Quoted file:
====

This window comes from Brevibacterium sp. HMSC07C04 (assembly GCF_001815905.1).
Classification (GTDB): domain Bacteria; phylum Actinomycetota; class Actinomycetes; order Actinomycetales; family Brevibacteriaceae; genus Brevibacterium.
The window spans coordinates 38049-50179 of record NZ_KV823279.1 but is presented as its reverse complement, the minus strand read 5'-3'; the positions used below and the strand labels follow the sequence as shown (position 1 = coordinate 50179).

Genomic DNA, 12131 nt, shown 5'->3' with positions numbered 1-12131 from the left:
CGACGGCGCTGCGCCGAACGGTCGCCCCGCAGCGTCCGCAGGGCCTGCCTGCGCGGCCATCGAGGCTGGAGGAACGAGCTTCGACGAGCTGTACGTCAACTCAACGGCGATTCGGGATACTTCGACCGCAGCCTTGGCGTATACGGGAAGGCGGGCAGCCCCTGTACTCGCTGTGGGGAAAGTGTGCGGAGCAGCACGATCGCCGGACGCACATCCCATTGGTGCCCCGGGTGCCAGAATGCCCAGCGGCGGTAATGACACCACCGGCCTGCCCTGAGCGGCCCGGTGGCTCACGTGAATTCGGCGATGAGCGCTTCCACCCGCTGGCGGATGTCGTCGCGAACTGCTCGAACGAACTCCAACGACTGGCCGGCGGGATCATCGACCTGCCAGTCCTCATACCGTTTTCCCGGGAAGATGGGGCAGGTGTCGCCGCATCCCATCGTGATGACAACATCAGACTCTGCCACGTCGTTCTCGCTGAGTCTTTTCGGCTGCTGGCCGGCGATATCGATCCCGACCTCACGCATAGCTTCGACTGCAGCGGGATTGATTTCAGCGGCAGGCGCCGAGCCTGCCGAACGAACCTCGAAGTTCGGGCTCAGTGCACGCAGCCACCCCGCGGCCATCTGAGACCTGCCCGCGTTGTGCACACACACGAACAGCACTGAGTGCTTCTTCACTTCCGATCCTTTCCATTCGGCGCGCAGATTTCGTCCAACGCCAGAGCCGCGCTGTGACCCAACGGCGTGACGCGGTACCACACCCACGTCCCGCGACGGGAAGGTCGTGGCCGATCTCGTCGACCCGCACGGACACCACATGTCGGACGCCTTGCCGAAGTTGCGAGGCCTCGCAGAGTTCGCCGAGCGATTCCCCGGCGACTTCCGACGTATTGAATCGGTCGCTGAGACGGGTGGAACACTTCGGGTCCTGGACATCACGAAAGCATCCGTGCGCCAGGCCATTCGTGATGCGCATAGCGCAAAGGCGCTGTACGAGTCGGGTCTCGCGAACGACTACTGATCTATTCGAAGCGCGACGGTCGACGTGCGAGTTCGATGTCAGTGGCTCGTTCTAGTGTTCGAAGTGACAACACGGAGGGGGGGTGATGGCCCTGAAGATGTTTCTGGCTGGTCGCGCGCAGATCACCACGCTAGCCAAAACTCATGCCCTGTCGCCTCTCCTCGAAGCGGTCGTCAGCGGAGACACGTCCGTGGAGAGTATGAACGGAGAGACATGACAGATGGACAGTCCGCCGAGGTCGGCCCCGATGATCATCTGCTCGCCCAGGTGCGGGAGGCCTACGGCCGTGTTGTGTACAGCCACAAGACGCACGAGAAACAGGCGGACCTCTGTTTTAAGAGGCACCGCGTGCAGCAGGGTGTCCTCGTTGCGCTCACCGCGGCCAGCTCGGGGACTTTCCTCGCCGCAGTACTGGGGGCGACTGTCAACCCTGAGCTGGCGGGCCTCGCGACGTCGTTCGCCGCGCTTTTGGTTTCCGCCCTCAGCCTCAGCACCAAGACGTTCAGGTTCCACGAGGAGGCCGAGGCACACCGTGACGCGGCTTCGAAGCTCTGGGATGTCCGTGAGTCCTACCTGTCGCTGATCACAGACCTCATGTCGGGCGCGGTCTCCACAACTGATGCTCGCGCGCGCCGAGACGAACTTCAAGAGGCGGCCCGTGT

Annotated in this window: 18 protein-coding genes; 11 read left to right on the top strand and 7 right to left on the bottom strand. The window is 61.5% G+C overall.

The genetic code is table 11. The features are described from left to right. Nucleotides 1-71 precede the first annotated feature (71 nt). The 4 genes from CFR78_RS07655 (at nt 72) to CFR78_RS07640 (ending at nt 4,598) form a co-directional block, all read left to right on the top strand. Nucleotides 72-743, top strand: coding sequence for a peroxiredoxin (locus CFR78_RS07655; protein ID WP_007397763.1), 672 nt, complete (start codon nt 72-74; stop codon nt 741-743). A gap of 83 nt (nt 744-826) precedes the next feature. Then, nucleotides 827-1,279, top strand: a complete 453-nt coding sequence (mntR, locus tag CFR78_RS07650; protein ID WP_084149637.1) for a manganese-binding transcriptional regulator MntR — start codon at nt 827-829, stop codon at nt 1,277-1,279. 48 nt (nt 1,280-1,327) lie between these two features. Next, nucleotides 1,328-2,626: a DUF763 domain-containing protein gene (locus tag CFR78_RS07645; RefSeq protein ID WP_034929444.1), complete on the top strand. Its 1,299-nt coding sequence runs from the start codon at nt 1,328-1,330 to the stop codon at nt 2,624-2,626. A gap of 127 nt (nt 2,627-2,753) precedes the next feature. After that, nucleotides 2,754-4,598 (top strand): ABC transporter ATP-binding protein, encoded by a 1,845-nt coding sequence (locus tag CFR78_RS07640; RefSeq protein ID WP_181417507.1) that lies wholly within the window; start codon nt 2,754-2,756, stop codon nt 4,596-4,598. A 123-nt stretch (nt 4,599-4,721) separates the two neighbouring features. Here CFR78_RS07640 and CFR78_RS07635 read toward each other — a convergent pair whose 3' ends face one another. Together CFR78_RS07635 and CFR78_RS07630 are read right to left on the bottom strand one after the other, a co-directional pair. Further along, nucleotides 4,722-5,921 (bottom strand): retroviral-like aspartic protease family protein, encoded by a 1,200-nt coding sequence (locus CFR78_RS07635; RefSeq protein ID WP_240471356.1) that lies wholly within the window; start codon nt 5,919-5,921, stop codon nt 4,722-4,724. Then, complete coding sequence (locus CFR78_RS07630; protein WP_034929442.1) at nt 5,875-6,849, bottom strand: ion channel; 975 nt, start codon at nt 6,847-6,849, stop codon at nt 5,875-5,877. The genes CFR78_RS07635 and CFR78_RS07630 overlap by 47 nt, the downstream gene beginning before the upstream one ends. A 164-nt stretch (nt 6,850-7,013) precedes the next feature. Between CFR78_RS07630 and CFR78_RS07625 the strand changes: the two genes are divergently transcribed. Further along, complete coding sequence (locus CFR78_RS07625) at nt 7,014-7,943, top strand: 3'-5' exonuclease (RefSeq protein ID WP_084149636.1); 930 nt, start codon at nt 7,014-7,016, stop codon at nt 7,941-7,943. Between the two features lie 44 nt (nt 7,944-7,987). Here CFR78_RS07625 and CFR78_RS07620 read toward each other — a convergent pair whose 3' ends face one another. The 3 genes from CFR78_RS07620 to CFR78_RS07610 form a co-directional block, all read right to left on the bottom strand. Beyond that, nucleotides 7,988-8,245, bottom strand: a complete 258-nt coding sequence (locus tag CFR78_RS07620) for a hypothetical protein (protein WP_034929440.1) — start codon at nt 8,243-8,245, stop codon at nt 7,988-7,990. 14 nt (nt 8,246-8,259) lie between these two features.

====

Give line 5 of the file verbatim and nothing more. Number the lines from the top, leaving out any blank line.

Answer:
CGACGGCGCTGCGCCGAACGGTCGCCCCGCAGCGTCCGCAGGGCCTGCCTGCGCGGCCATCGAGGCTGGAGGAACGAGCTTCGACGAGCTGTACGTCAACTCAACGGCGATTCGGGATACTTCGACCGCAGCCTTGGCGTATACGGGAAGGCGGGCAGCCCCTGTACTCGCTGTGGGGAAAGTGTGCGGAGCAGCACGATCGCCGGACGCACATCCCATTGGTGCCCCGGGTGCCAGAATGCCCAGCGGCGGTAATGACACCACCGGCCTGCCCTGAGCGGCCCGGTGGCTCACGTGAATTCGGCGATGAGCGCTTCCACCCGCTGGCGGATGTCGTCGCGAACTGCTCGAACGAACTCCAACGACTGGCCGGCGGGATCATCGACCTGCCAGTCCTCATACCGTTTTCCCGGGAAGATGGGGCAGGTGTCGCCGCATCCCATCGTGATGACAACATCAGACTCTGCCACGTCGTTCTCGCTGAGTCTTTTCGGCTGCTGGCCGGCGATATCGATCCCGACCTCACGCATAGCTTCGACTGCAGCGGGATTGATTTCAGCGGCAGGCGCCGAGCCTGCCGAACGAACCTCGAAGTTCGGGCTCAGTGCACGCAGCCACCCCGCGGCCATCTGAGACCTGCCCGCGTTGTGCACACACACGAACAGCACTGAGTGCTTCTTCACTTCCGATCCTTTCCATTCGGCGCGCAGATTTCGTCCAACGCCAGAGCCGCGCTGTGACCCAACGGCGTGACGCGGTACCACACCCACGTCCCGCGACGGGAAGGTCGTGGCCGATCTCGTCGACCCGCACGGACACCACATGTCGGACGCCTTGCCGAAGTTGCGAGGCCTCGCAGAGTTCGCCGAGCGATTCCCCGGCGACTTCCGACGTATTGAATCGGTCGCTGAGACGGGTGGAACACTTCGGGTCCTGGACATCACGAAAGCATCCGTGCGCCAGGCCATTCGTGATGCGCATAGCGCAAAGGCGCTGTACGAGTCGGGTCTCGCGAACGACTACTGATCTATTCGAAGCGCGACGGTCGACGTGCGAGTTCGATGTCAGTGGCTCGTTCTAGTGTTCGAAGTGACAACACGGAGGGGGGGTGATGGCCCTGAAGATGTTTCTGGCTGGTCGCGCGCAGATCACCACGCTAGCCAAAACTCATGCCCTGTCGCCTCTCCTCGAAGCGGTCGTCAGCGGAGACACGTCCGTGGAGAGTATGAACGGAGAGACATGACAGATGGACAGTCCGCCGAGGTCGGCCCCGATGATCATCTGCTCGCCCAGGTGCGGGAGGCCTACGGCCGTGTTGTGTACAGCCACAAGACGCACGAGAAACAGGCGGACCTCTGTTTTAAGAGGCACCGCGTGCAGCAGGGTGTCCTCGTTGCGCTCACCGCGGCCAGCTCGGGGACTTTCCTCGCCGCAGTACTGGGGGCGACTGTCAACCCTGAGCTGGCGGGCCTCGCGACGTCGTTCGCCGCGCTTTTGGTTTCCGCCCTCAGCCTCAGCACCAAGACGTTCAGGTTCCACGAGGAGGCCGAGGCACACCGTGACGCGGCTTCGAAGCTCTGGGATGTCCGTGAGTCCTACCTGTCGCTGATCACAGACCTCATGTCGGGCGCGGTCTCCACAACTGATGCTCGCGCGCGCCGAGACGAACTTCAAGAGGCGGCCCGTGT